Valdis Dombrovskis, an MEP, was brought in to head a new coalition government in March, following the resignation of Prime Minister Ivars Godmanis. Anti-government protesters had earlier clashed with police in the capital Riga.

There appear to be no easy choices for Latvian voters, as Mr Dombrovskis has warned there is no escaping further substantial budget cuts.

Property prices have collapsed in Latvia, which has gone from being the EU's fastest-growing economy to one of the worst-performing. The economy is expected to contract by at least 12% in 2009 and unemployment is soaring.

An IMF-led bail-out worth 7.5bn euros ($9.6bn; £6.7bn) was necessary to keep the economy afloat in December.

LITHUANIA - 12 (13)

Austerity measures are the order of the day, with the government striving to reduce the budget deficit, so that it does not have to seek an emergency IMF loan like neighbouring Latvia.

Lithuania's economy is expected to contract by as much as 15% this year, and worries about jobs and social welfare are overshadowing the election. The capital Vilnius saw rioting in January, as anger over economic hardship boiled over.

The big political news in Lithuania recently has been the election - by a landslide - of Dalia Grybauskaite as the country's first female president. She is going home after working as EU budget commissioner, and voters apparently hope her financial experience and EU connections will help Lithuania in the current crisis.


Luxembourg's Prime Minister Jean-Claude Juncker is the longest-serving PM in the EU, having been in power since 1995. He heads the conservative Christian Social Party, in a coalition government.

National parliamentary elections are being held on the same day as the European vote in the Grand Duchy, where 41% of the population is made up of other EU nationals.

International criticism of Luxembourg's banking secrecy - especially from Germany - has put it firmly on the map in the current global crisis.

MALTA - 5 (5)

Two parties dominate Malta's polarised politics - the centre-right Nationalist Party, led by Prime Minister Lawrence Gonzi, and the Labour Party, led by former MEP Joseph Muscat. Traditionally they are evenly matched.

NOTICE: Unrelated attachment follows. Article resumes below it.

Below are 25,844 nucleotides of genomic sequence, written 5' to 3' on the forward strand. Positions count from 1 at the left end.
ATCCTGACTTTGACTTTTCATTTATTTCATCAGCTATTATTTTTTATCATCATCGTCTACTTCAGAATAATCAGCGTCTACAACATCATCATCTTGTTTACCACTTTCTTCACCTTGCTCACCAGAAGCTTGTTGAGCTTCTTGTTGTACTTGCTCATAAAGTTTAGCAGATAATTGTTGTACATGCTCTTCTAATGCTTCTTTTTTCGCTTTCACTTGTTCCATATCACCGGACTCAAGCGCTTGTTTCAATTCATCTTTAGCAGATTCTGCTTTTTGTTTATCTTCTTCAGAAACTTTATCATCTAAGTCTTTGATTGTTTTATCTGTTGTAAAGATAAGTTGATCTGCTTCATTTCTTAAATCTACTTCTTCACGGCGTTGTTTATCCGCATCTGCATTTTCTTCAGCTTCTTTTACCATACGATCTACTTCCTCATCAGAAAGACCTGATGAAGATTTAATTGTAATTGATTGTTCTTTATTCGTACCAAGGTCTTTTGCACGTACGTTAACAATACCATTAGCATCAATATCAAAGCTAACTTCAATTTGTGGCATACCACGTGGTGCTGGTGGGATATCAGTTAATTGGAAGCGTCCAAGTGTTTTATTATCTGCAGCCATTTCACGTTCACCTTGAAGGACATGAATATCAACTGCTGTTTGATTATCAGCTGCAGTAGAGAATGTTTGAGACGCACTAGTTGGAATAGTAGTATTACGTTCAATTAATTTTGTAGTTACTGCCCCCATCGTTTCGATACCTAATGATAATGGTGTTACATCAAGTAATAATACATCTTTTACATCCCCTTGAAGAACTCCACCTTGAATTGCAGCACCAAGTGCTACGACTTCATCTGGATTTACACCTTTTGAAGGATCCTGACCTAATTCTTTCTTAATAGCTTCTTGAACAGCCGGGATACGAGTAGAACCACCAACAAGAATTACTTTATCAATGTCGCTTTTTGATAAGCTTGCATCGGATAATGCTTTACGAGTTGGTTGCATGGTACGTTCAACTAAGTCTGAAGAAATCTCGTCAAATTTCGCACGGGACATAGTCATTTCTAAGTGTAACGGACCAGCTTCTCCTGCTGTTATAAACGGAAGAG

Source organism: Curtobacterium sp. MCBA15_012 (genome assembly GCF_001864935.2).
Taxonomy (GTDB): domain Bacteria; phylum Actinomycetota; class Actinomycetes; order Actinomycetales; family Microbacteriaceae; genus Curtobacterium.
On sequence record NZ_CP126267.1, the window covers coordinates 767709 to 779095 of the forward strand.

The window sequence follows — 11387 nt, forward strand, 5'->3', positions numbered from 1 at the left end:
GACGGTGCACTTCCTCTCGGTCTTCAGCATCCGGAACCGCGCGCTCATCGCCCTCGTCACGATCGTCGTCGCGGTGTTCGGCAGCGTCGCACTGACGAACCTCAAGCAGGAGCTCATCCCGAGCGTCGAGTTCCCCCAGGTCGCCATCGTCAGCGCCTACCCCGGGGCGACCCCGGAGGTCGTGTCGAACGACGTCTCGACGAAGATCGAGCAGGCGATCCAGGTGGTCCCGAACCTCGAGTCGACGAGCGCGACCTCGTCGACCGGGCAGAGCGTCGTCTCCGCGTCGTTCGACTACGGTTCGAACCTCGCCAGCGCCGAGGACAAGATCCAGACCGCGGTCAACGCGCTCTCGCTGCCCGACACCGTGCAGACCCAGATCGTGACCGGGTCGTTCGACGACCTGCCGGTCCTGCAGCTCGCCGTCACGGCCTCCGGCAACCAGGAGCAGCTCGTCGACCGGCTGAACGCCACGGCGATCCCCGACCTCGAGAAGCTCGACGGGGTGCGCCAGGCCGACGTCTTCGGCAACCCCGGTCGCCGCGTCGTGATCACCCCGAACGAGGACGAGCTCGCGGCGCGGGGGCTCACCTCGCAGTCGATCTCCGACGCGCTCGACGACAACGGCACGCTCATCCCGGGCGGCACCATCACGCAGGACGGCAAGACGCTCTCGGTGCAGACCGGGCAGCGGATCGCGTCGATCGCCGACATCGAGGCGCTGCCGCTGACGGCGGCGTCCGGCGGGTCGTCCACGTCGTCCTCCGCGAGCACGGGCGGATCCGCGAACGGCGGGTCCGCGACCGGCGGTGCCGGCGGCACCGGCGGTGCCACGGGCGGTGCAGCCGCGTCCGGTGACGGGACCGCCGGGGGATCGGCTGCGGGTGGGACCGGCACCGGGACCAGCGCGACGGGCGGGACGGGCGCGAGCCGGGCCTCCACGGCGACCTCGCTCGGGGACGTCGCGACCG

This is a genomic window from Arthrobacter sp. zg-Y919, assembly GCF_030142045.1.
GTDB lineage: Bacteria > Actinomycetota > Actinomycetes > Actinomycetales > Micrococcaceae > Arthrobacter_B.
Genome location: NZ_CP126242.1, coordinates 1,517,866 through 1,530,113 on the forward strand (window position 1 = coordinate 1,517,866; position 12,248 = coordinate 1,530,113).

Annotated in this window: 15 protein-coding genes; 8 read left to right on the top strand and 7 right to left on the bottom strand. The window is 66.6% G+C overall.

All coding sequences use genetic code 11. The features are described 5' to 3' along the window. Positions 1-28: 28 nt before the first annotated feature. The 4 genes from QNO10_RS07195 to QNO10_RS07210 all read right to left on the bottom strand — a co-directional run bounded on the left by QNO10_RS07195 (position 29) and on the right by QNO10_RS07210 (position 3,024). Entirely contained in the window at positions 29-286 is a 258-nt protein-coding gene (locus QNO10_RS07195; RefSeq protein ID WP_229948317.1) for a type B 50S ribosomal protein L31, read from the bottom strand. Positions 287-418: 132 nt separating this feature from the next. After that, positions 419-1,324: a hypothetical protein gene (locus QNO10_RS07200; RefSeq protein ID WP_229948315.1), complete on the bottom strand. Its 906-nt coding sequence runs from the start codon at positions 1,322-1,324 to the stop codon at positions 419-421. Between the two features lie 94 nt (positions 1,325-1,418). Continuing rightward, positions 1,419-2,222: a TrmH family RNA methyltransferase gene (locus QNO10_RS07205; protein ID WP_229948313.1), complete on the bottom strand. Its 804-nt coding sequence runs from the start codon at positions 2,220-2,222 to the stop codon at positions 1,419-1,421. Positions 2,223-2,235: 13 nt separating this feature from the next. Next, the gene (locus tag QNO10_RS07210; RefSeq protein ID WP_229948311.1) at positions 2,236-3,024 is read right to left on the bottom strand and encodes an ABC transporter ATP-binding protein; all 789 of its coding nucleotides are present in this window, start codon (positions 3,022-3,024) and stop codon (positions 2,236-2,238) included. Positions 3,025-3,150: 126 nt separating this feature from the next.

Malta has just five MEPs - the smallest representation in the EU.

The Spring 2009 Eurobarometer survey indicates that immigration is the biggest election issue in Malta, which is struggling to cope with boatloads of migrants from North Africa. Among Maltese respondents 67% put immigration top, compared with an EU average of 27%.


The main parties in the ruling coalition are the Christian Democrats (CDA) and the Labour Party (PdvA), who won seven seats each in the 2004 European election.

But in this election the far-right Party for Freedom (PVV), led by Geert Wilders, stormed into second place, with 16.9% of the vote. Mr Wilders, a vehement critic of Islam, expects the PVV to get four seats in the European Parliament.

The PVV triumph was based on more than 92% of the vote count, as Dutch officials released "preliminary" results ahead of time, contrary to EU rules.

The big loser was the PdvA, set to lose four of its seats.

Immigration has been a hot topic in Dutch politics in recent years, amid concerns about Islamic militants and the push for EU enlargement and integration. Such fears were part of the mix that led Dutch voters to reject the European constitution in 2005.

POLAND - 50 (54)

The governing centre-right Civic Platform (PO) is neck-and-neck with the right-wing, conservative Law and Justice (PiS), opinion polls suggest.

The iconic former Solidarity leader Lech Walesa has made his mark in the campaign by attending the congress of Libertas, a pan-European Eurosceptic party opposed to the EU's Lisbon Treaty. Mr Walesa's 33-year-old son Jaroslaw meanwhile is a candidate in Gdansk for Civic Platform.

Polish turnout in the 2004 election was a meagre 20.8% - the second lowest in the EU. The latest Eurobarometer survey gave a low figure for Polish voters' interest in these elections - just 30%.